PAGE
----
I was thinking about these things – about imagination and how it might get to work across all art forms and not just some – when I was reading Peter Davidson’ s rapturous The universal Baroque, ‘a set of variations on a word’ set in turn within the context of, well, the expansion of the world’s boundaries, I suppose, geographically and intellectually, in the period following the Renaissance. The book is a marvelous way in to seeing how our understanding of the very term ‘baroque’ – or ‘mannerism’ as it was swiftly renamed by those in charge of policing cultural activity – has been influenced, tainted, even, by a highly successful Protestant project. Not that that is its point at all, those ‘allegiances of religious confession or nationality which have come to seem, since the nineteenth century unavoidable descriptors of all cultural endeavour’. No. The book is far more sophisticated and nuanced and creative than that and presents for us a liberating kind of sensibility that allows for all kinds of artwork fashioned in all kinds of ways, in forms and effects that are breathtaking in their understanding of plasticity and invention. For my part, it’s made me consider how the baroque might also be just the right term for the kind of imaginative activity I’m proposing for the novel; how for many of us, toiling away in the pits of long form fiction-making, we might use ideas like ‘Baroque is an artistic mode for realists, besides which most “realisms” look mannered and contrived’ for thinking about what we do.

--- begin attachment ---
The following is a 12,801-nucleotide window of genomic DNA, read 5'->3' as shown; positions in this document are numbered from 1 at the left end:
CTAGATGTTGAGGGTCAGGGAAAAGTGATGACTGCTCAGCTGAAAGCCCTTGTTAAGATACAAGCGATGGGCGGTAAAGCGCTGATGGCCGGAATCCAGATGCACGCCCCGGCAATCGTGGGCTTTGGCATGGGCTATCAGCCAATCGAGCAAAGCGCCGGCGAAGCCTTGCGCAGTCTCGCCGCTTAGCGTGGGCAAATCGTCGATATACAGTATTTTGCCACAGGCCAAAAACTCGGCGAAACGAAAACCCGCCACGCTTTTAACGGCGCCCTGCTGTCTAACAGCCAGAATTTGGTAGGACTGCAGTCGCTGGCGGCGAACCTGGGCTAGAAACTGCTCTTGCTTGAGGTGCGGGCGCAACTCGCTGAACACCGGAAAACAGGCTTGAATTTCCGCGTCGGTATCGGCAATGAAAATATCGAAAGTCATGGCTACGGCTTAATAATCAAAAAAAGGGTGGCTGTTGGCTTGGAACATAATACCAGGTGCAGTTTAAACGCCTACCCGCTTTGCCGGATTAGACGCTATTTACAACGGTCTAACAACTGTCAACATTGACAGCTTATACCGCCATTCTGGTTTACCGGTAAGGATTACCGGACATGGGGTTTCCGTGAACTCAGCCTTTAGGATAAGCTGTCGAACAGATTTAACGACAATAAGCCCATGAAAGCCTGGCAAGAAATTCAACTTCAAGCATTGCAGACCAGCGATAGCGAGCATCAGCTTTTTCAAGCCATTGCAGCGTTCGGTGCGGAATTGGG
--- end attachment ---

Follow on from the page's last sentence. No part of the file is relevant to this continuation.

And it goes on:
It occurs to me that when I write novels I’m reflecting all the time on one of The universal Baroque key themes, of being ‘never at a loss’, of considering how much each work of fiction can... manage. For I never want to avoid the subject of any of my novels, only find ways of having that subject be borne. How long may I be able to keep writing out of the single poetic idea the fiction started with is another matter to consider. How much formal creative activity might each novel express? Another. And then, how the form’s very capaciousness – this is long form fiction after all, not just some stretched short story or a novella – may be also somehow contained? Be both ‘permeable’ – in a phrase usefully employed in The universal Baroque to describe the way the Baroque goes out into the world and adapts and changes in order to sing its song but also actively wants to absorb and be absorbed by other cultures – and refined, with a distinct shape and outline. There’s a terrific phrase about ‘inconvenience and the sheer oddness of the Baroque as well as its magnificence and internationalism’ that pretty much sums up what I’m trying to to get at here – though I also can’t but help love the line for its own merry sake, too.

Certainly all these kinds of thoughts are present in the planning of my novels, ideas about their shape and tone and form and how the subjects and themes that power them, in their variousness and unexpectedness, might be set in relation to those aesthetic concerns. It’s a way of thinking described so appositely in The universal Baroque as a sensibility – the notion of the wild project of a thing needing some kind of measuring and cutting and organising, for sure, but nothing like for the purpose of being well behaved or, for my purposes here, fitting into what society might have decided long form fiction is or what it is good for. Like a poem on acid, this novel I’m imagining is a crazy baby.